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Robert Saleh shows true leadership taking blame for Jets mistake

Up front, the obvious needs to be stated for the record: As a Jets fan, you would much rather have a head coach who does not make critical mistakes in endgame situations than a head coach who admits his critical mistakes in endgame situations. 

Robert Saleh understands this. At 43, in only his second year, he is still learning on the job. It’s a hard thing to manage when your second-year quarterback is learning on the job too. 

But the Jets coach screwed up on that final drive against the Lions on Sunday, when Zach Wilson was operating at a higher level than his coach was as both raced against the clock. Down 20-17, Saleh should have called one of his three available timeouts after that second-down completion to Garrett Wilson with 48 seconds to go. Had he done so, Wilson would have gotten an extra snap, and kicker Greg Zuerlein might have gotten an easier assignment than the 58-yarder he missed

Oh, and Saleh wouldn’t have walked out of MetLife Stadium with one unused timeout tucked inside his travel bag. 

Working on only a half-hour’s sleep, a frayed Saleh might’ve risen Monday morn and held on for dear life to his initial explanation — that he feared a timeout could lead to a reversal of the first-down spot on that 10-yard Garrett Wilson catch. He could’ve focused on the defensive breakdowns that allowed the immortal Brock Wright to score the winning touchdown, and on the singles and doubles his quarterback couldn’t deliver in between his home runs. 

Robert Saleh gestures during the Jets' loss to the Lions.
Robert Saleh gestures during the Jets’ loss to the Lions.
Bill Kostroun/New York Post

Instead, on further review, Saleh pleaded guilty to the time-management crime that effectively wasted 24 seconds, and that will be cited among the late-season felonies if the Jets miss the postseason cut. “It’s something that I definitely need to be better at,” Saleh said. “Definitely overthought it, and wish I could have that one back.” 

Saleh is hardly the first NFL head coach to suffer a brain freeze at the worst possible moment; the Jets have had more than their fair share of them. It can get wild and crazy inside the final minute of these games, as Bill Belichick rediscovered the hard way in Las Vegas, where his Patriots came up with an unfathomable way to lose

It happens to the best of them. Though it’s way too early to know if Saleh will grow into a coaching titan, his willingness to take a direct hit from fans and media reveals a dose of the humanity required of all successful leaders. 

“We watch the way that Coach Saleh carries himself,” said star rookie corner Sauce Gardner. “And being able to take responsibility in the public, that’s big right there, because most head coaches, they just kind of cover their behind for something. But the fact that he could do something like that shows that he’s a great leader for sure.”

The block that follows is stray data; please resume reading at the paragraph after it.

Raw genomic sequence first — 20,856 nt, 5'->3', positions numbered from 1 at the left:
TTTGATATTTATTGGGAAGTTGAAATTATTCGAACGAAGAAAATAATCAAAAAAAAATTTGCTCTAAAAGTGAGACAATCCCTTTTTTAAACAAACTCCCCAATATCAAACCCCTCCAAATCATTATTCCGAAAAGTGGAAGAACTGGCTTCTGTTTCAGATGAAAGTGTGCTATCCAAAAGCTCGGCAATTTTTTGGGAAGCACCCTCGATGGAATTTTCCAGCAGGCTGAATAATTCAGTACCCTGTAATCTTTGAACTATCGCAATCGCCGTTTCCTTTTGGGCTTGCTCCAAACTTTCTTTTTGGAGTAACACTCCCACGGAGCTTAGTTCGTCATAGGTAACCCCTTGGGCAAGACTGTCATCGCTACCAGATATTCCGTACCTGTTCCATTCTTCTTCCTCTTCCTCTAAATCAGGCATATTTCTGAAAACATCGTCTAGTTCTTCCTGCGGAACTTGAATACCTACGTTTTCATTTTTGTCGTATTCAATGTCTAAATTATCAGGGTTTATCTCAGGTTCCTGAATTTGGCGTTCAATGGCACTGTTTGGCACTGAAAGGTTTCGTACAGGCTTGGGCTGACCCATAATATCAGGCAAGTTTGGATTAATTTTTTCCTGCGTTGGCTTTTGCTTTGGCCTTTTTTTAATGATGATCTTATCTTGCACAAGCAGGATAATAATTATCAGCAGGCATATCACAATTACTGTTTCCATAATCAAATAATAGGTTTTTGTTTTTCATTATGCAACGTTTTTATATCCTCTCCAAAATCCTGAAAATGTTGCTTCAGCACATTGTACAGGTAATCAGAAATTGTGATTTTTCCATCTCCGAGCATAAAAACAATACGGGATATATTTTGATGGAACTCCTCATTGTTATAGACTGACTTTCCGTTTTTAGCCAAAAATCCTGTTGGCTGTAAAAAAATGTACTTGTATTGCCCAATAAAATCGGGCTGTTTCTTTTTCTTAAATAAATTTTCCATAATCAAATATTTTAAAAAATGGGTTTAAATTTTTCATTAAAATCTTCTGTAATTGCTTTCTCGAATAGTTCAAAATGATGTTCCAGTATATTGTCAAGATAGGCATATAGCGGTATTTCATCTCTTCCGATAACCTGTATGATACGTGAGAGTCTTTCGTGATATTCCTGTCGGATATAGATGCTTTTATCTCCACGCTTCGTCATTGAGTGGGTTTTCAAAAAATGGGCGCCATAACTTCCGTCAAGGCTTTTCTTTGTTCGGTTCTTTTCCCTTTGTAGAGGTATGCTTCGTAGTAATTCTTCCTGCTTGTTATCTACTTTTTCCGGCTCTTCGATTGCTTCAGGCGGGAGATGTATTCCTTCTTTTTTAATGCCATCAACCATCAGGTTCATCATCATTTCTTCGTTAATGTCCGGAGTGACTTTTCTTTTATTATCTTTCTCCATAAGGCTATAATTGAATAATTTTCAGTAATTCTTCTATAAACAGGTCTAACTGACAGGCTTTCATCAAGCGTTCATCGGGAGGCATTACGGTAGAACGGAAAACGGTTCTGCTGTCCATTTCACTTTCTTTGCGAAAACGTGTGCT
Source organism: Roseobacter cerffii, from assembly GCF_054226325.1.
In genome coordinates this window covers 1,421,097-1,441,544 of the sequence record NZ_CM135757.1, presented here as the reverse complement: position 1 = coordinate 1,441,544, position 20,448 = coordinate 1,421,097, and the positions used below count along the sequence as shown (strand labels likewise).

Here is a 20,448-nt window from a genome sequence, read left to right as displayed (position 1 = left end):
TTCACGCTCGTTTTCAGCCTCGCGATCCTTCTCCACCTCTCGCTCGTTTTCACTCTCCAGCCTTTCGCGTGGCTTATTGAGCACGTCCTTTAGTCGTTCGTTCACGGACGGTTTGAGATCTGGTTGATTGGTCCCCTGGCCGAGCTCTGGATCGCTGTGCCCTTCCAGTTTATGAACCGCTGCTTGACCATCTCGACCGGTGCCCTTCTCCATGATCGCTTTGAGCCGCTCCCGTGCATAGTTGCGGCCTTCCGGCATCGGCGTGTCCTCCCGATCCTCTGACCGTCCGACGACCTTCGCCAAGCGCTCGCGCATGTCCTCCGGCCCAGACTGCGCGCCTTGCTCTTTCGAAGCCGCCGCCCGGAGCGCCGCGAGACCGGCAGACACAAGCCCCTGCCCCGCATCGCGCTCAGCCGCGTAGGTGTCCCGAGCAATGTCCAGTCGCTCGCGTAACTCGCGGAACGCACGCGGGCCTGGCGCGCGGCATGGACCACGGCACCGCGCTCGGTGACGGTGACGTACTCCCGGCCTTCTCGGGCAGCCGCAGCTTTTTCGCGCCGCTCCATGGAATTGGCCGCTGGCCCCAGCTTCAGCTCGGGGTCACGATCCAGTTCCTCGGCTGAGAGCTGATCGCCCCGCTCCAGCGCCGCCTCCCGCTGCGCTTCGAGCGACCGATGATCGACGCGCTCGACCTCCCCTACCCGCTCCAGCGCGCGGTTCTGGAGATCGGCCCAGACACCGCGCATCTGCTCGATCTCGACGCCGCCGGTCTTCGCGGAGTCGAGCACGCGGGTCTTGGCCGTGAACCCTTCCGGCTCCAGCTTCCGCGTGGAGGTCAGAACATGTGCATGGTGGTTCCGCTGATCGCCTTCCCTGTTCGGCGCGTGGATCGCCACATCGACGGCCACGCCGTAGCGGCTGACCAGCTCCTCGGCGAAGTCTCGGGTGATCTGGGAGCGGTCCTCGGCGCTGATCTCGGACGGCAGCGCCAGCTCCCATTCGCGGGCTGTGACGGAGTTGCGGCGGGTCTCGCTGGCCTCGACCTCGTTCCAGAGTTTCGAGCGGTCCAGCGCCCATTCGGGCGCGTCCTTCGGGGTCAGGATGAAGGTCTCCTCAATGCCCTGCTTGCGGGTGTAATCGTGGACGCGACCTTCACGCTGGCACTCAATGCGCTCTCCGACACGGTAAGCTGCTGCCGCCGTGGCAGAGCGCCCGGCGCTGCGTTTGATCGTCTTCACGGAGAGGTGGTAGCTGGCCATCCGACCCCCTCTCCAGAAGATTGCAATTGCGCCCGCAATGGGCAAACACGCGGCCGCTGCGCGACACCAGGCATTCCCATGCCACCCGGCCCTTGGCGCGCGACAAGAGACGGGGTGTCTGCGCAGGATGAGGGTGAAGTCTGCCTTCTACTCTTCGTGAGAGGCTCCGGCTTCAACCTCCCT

Players keep score on these things. Accountability is a two-way street, and if the guys wearing headsets are often defining defeats as failed execution by the guys wearing helmets and pads, their seasons are more likely to unravel. 

And truth is, despite the fact that the 6-3 Jets have become the 7-7 Jets, and that Saleh has had to navigate too much Zach Wilson-or-Mike White drama, the team is not unraveling. Over the last three weeks, the Jets have lost two tight road games to opponents (the Vikings and Bills) who are now a combined 22-6, and a tight home game to the hottest team in football. 

The Jets absolutely should’ve beaten the Lions, because they should’ve covered Wright on the fourth-and-inches pass from Jared Goff that changed everything. “It’s a play that they’ve run a lot,” Saleh said. Then why didn’t the Jets have an answer for it? And why did the Detroit coaching staff come up with the day’s decisive call, rather than Saleh’s staff? 

One more question that pertains to Thursday night’s matchup with Trevor Lawrence and the Jaguars: When it comes to developing young passers, can the defensive-minded Saleh and his relatively inexperienced coordinator Mike LaFleur match up with Doug Pederson, a championship-winning head coach and longtime NFL quarterback, and his young coordinator Press Taylor, who came up with the legendary “Philly Special” play that helped the Eagles topple Belichick’s Patriots in the Super Bowl? 

To be determined. Meanwhile, Saleh spent more time Monday defending Wilson and assailing “this new instant-coffee world” that won’t give his QB time to brew than he did defending himself. “I don’t think there’s anyone in this building who looks inward more than I do,” Saleh said. 

Good. The ultimate standard in his business, Belichick, once stood in a locker room full of crying, broken men and solely blamed himself for perhaps the most devastating defeat in modern NFL history — the Super Bowl XLII loss to the Giants that cost New England a 19-0 season. “Other than my father,” said one of his players, Heath Evans, “I’ve never had more respect for a man at any moment in my life as that man in that moment.” 

Sometimes true leadership can be found on the wrong side of the scoreboard.

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